A Month into Kari’s Law – Government Overreach or Killing Phone System Vendors?

A phone system killed a mother, not the actual man behind it or bad admin who misconfigured it. Or says the media.

A month into the signing of Kari’s Law by President Donald Trump, the question lies, why hasn’t anyone opposed this law?

In 2013, a Texas mother named Kari Hunt died from being murdered by her estranged husband in a motel. The daughter tried to call “9-1-1” but the number didn’t work because it was tied to a Multi Line Telephone System, where one has to dial a trunk access code to get to the outside world. MLTS can be a private branch exchange or a key telephone system (PBX and KTS respectively.) The mainstream media immediately jumped on the bandwagon that the PBX killed the mother, not some grossly incompetent PBX administrator, and not the murderer.

According to the Fox-owned affiliate, KRIV Houston, made a 5 second blurb in mid 2016, following a report on the mandatory Kari’s Law in Texas at the time, where he got 99 years of jail sentence as he pled guilty.

As time went on, nearly five years later, push to legislation, notably by conservatives pushed this law into a federal legislation in early 2018 to a sign by President Trump in February.

Followers to the industry that question Kari’s Law are very few, and those very few have questioned the legality.

Can the government tell a private business with a private telephone system what they can or cannot allow users to call? Can the government enable parties to sue civilly if there is a call cannot be place? Can a business be criminally prosecuted?  Can an intercom based system like the Aiphone be banned because the dialpad looks too much like a wireline, therefore giving the user an appearance of a telephone, therefore is that illegal? Worse, can this put a liability in the free market.

Some followers have stated that the bankruptcy of Avaya in early 2017 that emerged last fall and went public earlier in 2018 may not be the first “on site” phone system vendor, that dates back to the days of the early years of Western Electric, but others like Toshiba, the merger of Mitel and Shoretel.

The only company that may prosper due to Kari’s Law overreach are companies like Cisco which is continuing to raid enterprise voice and now going into the cloud and Polycom which is the default vendor for many “cloud phone systems” (that are really telephone companies that are providing services over IP.) They say that the cloud simplifies the process of adding lines, and users and location information, and the cloud providers have to comply with proper Enhanced 9-1-1 call routing. Because of the technical obsolete nature of the IT industry, business do not want to be risk of being used, and if that means surrendering a system that might be feature rich, then that’s the risk mitigation.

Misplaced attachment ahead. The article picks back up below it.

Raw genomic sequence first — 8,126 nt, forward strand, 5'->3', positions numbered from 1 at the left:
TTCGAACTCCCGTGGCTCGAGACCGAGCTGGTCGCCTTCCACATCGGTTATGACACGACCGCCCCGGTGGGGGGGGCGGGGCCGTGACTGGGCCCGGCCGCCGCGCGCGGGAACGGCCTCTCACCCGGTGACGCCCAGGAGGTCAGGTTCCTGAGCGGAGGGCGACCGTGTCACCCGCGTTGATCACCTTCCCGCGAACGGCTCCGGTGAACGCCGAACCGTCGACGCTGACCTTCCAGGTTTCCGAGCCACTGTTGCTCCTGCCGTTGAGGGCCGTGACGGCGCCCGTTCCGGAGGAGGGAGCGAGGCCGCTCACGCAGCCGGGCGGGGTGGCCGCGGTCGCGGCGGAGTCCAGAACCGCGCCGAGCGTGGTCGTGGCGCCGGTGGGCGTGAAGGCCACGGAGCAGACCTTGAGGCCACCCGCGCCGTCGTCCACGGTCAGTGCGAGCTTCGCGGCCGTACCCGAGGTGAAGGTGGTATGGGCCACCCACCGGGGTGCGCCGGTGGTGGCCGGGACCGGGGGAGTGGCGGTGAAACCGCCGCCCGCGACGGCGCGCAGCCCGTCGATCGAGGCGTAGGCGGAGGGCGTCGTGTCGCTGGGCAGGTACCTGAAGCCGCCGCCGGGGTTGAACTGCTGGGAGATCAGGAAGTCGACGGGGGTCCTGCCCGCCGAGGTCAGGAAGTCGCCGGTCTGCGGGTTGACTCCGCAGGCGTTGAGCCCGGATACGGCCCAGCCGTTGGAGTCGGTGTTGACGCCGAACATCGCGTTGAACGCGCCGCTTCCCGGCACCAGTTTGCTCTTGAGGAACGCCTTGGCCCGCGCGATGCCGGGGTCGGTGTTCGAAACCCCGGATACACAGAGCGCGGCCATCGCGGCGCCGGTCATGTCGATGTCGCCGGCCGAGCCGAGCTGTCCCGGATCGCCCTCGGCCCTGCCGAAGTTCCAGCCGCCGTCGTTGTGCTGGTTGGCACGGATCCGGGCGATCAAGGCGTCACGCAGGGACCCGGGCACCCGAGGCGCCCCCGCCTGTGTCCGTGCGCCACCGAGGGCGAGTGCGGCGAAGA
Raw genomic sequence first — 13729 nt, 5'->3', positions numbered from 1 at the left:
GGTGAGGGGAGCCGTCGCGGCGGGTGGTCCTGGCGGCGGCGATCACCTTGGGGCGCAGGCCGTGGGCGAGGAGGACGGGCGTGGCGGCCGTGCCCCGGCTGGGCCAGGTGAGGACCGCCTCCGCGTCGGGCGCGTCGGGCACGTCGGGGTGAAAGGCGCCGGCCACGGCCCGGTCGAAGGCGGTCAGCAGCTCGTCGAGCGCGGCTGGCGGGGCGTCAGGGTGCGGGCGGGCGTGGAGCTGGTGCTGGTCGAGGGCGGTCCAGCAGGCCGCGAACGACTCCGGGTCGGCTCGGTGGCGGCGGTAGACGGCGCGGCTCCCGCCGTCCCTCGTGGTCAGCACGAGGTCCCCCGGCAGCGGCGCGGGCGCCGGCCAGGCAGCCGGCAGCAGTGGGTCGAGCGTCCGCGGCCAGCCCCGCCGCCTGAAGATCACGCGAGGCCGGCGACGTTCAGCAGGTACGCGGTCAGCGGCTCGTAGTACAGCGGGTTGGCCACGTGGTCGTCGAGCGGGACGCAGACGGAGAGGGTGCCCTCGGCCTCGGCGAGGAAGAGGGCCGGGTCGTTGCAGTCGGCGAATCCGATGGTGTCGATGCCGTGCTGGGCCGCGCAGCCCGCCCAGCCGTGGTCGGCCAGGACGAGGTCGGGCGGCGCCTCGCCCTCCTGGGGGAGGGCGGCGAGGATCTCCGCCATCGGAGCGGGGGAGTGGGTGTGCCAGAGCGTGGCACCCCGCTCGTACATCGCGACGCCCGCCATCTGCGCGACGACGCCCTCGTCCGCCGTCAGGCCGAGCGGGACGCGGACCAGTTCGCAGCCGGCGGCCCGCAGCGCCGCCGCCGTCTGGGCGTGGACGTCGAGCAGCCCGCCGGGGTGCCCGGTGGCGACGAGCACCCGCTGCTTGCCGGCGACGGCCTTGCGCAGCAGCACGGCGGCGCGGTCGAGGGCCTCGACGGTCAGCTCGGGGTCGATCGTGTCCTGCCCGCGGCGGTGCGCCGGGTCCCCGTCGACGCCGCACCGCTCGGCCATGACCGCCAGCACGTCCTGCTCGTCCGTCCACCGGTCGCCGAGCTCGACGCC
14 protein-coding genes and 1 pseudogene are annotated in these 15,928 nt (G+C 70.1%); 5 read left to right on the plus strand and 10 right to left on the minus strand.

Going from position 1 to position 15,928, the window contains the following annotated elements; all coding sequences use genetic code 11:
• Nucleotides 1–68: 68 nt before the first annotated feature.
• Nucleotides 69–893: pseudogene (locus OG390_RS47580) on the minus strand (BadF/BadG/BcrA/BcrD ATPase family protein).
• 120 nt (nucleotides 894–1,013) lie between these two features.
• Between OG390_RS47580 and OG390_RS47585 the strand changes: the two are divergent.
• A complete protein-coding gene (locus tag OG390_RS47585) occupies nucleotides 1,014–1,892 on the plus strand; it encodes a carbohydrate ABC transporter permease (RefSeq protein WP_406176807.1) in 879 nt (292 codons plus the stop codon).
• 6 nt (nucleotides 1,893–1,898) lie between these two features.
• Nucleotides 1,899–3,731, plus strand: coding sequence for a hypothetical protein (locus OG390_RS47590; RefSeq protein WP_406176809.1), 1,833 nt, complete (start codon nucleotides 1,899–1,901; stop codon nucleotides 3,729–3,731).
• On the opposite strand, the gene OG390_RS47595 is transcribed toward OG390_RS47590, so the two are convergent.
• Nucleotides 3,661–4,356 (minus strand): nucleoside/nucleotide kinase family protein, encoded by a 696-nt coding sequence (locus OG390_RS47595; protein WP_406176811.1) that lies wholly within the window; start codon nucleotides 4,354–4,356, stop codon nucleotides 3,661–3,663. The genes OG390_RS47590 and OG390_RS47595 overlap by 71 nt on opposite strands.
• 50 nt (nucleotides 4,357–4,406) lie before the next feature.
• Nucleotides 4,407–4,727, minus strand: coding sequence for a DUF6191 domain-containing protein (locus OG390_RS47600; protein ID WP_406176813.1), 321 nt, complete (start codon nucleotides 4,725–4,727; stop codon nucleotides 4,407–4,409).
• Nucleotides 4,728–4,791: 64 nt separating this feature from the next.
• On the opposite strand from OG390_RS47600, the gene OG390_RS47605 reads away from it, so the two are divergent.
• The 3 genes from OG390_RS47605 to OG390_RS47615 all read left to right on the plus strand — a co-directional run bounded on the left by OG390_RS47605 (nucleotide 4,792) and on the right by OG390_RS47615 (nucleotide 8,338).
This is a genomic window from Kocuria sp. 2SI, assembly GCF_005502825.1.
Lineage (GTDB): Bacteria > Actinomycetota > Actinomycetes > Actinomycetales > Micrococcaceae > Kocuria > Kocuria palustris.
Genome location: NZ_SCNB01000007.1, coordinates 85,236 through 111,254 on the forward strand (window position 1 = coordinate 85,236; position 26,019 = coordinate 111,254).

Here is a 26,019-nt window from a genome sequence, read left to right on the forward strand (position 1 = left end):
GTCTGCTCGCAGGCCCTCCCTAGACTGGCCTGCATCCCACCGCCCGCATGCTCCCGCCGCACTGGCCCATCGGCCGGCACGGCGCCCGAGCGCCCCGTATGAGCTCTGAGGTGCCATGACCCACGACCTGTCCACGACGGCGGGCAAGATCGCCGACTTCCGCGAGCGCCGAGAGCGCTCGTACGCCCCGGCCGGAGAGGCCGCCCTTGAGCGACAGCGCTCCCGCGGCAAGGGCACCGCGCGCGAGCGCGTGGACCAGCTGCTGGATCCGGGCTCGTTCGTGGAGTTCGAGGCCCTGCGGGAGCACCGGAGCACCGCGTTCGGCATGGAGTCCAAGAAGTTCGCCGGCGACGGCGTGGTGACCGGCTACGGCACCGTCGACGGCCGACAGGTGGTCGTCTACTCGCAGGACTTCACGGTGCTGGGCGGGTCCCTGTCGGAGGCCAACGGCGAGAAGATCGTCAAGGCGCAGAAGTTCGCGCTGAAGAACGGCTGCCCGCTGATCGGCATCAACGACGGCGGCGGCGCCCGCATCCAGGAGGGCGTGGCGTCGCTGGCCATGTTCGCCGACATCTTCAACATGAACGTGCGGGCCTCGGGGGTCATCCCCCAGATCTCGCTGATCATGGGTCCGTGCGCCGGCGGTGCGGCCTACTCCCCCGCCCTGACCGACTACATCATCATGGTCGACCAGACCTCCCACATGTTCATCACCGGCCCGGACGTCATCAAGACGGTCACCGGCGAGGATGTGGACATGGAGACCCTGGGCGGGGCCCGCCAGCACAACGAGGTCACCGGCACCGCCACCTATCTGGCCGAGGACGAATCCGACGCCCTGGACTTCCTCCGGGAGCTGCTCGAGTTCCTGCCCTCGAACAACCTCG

The man’s punishment is a bare infraction to the new law the enterprise telephone systems that ironically was pushed by “free market” pols.

There’s yet to be a reason why politicians were behind this and not private industries who some have set standards for emergency calling, especially for fabrication plants, etc. Analysts who didn’t want to be identified for the risk of loosing their reputation for this publication also state that some states have small PSAP sites, and erroneous dialing to 9-1-1 is the very same reason why there is an 8 or 9 before dialing out. They fear that states like North Carolina home to the 919 area code may result into accidental 9-1-1 calling because the user may forget another 9 when dialing out.

For the record, the murderer pled guilty and got 99 years of prison sentence. While the rest of the world of PBX or Multi Line Telephone Systems had to pay the ultimate punishment of requiring all systems to be at risk for errorinous calling by dialing 9-1-1 much easier. (Image via KRIV/Fox 26 Houston)

Even more concerning to telecom consultants is for the remote users, where their home address should be in the company’s telephone system so any user can dial 9-1-1 on a remote hard phone if someone works at home.

The law also neglects if Skype for consumers and other VOIP like providers should also interconnect their systems to the public network so it can dial 9-1-1.

There’s some believe that enterprise voice has been getting the injustice. No talk about domestic violence, and about the cruelty the monster did to Ms. Kari. But the narrative was the PBX killed her, and therefore all PBX systems are murders. And we need to punish everyone. As a result unintended consequences will result.

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